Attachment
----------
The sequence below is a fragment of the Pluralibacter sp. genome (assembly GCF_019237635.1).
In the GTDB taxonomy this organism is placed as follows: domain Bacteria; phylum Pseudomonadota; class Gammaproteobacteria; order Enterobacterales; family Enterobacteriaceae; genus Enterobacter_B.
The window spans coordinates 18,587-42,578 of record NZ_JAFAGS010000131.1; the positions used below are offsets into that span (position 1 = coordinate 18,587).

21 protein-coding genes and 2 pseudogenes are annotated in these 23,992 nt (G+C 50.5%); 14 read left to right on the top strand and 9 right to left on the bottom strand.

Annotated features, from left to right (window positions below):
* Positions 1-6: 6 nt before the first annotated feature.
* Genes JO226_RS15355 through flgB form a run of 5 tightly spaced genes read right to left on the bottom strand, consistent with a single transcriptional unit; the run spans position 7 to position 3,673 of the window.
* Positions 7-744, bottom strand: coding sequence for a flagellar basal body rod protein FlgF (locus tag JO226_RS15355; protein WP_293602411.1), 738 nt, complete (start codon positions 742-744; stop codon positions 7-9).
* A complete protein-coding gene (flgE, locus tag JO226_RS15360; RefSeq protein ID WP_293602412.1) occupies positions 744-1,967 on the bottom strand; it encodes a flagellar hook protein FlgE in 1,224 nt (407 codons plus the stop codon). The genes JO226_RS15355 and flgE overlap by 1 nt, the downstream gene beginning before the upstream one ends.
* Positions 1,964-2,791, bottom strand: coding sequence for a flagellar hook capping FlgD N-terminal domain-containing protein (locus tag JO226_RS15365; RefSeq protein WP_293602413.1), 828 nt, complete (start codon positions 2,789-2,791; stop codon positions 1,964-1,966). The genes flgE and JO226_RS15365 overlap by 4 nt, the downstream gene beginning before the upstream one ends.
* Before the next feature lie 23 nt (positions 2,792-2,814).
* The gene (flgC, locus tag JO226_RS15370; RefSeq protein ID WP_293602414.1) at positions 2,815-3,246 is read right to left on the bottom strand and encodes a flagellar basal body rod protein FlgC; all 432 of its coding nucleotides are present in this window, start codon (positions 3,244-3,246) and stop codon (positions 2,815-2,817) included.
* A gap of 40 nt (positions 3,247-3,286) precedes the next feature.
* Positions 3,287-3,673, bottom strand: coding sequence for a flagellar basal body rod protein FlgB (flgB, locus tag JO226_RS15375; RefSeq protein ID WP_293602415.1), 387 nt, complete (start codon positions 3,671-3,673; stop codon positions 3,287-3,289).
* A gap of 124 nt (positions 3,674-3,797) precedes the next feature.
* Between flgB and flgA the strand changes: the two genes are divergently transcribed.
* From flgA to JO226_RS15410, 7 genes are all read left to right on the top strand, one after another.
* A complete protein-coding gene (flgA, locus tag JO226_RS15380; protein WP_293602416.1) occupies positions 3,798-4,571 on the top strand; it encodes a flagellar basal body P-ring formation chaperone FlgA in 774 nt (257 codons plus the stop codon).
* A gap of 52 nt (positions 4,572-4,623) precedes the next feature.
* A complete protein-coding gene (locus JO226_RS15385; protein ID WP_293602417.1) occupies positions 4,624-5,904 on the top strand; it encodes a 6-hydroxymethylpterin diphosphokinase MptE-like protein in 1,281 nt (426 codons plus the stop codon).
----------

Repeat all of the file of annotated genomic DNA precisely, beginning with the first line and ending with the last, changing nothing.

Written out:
The sequence below is a fragment of the Pluralibacter sp. genome (assembly GCF_019237635.1).
In the GTDB taxonomy this organism is placed as follows: domain Bacteria; phylum Pseudomonadota; class Gammaproteobacteria; order Enterobacterales; family Enterobacteriaceae; genus Enterobacter_B.
The window spans coordinates 18,587-42,578 of record NZ_JAFAGS010000131.1; the positions used below are offsets into that span (position 1 = coordinate 18,587).

21 protein-coding genes and 2 pseudogenes are annotated in these 23,992 nt (G+C 50.5%); 14 read left to right on the top strand and 9 right to left on the bottom strand.

Annotated features, from left to right (window positions below):
* Positions 1-6: 6 nt before the first annotated feature.
* Genes JO226_RS15355 through flgB form a run of 5 tightly spaced genes read right to left on the bottom strand, consistent with a single transcriptional unit; the run spans position 7 to position 3,673 of the window.
* Positions 7-744, bottom strand: coding sequence for a flagellar basal body rod protein FlgF (locus tag JO226_RS15355; protein WP_293602411.1), 738 nt, complete (start codon positions 742-744; stop codon positions 7-9).
* A complete protein-coding gene (flgE, locus tag JO226_RS15360; RefSeq protein ID WP_293602412.1) occupies positions 744-1,967 on the bottom strand; it encodes a flagellar hook protein FlgE in 1,224 nt (407 codons plus the stop codon). The genes JO226_RS15355 and flgE overlap by 1 nt, the downstream gene beginning before the upstream one ends.
* Positions 1,964-2,791, bottom strand: coding sequence for a flagellar hook capping FlgD N-terminal domain-containing protein (locus tag JO226_RS15365; RefSeq protein WP_293602413.1), 828 nt, complete (start codon positions 2,789-2,791; stop codon positions 1,964-1,966). The genes flgE and JO226_RS15365 overlap by 4 nt, the downstream gene beginning before the upstream one ends.
* Before the next feature lie 23 nt (positions 2,792-2,814).
* The gene (flgC, locus tag JO226_RS15370; RefSeq protein ID WP_293602414.1) at positions 2,815-3,246 is read right to left on the bottom strand and encodes a flagellar basal body rod protein FlgC; all 432 of its coding nucleotides are present in this window, start codon (positions 3,244-3,246) and stop codon (positions 2,815-2,817) included.
* A gap of 40 nt (positions 3,247-3,286) precedes the next feature.
* Positions 3,287-3,673, bottom strand: coding sequence for a flagellar basal body rod protein FlgB (flgB, locus tag JO226_RS15375; RefSeq protein ID WP_293602415.1), 387 nt, complete (start codon positions 3,671-3,673; stop codon positions 3,287-3,289).
* A gap of 124 nt (positions 3,674-3,797) precedes the next feature.
* Between flgB and flgA the strand changes: the two genes are divergently transcribed.
* From flgA to JO226_RS15410, 7 genes are all read left to right on the top strand, one after another.
* A complete protein-coding gene (flgA, locus tag JO226_RS15380; protein WP_293602416.1) occupies positions 3,798-4,571 on the top strand; it encodes a flagellar basal body P-ring formation chaperone FlgA in 774 nt (257 codons plus the stop codon).
* A gap of 52 nt (positions 4,572-4,623) precedes the next feature.
* A complete protein-coding gene (locus JO226_RS15385; protein ID WP_293602417.1) occupies positions 4,624-5,904 on the top strand; it encodes a 6-hydroxymethylpterin diphosphokinase MptE-like protein in 1,281 nt (426 codons plus the stop codon).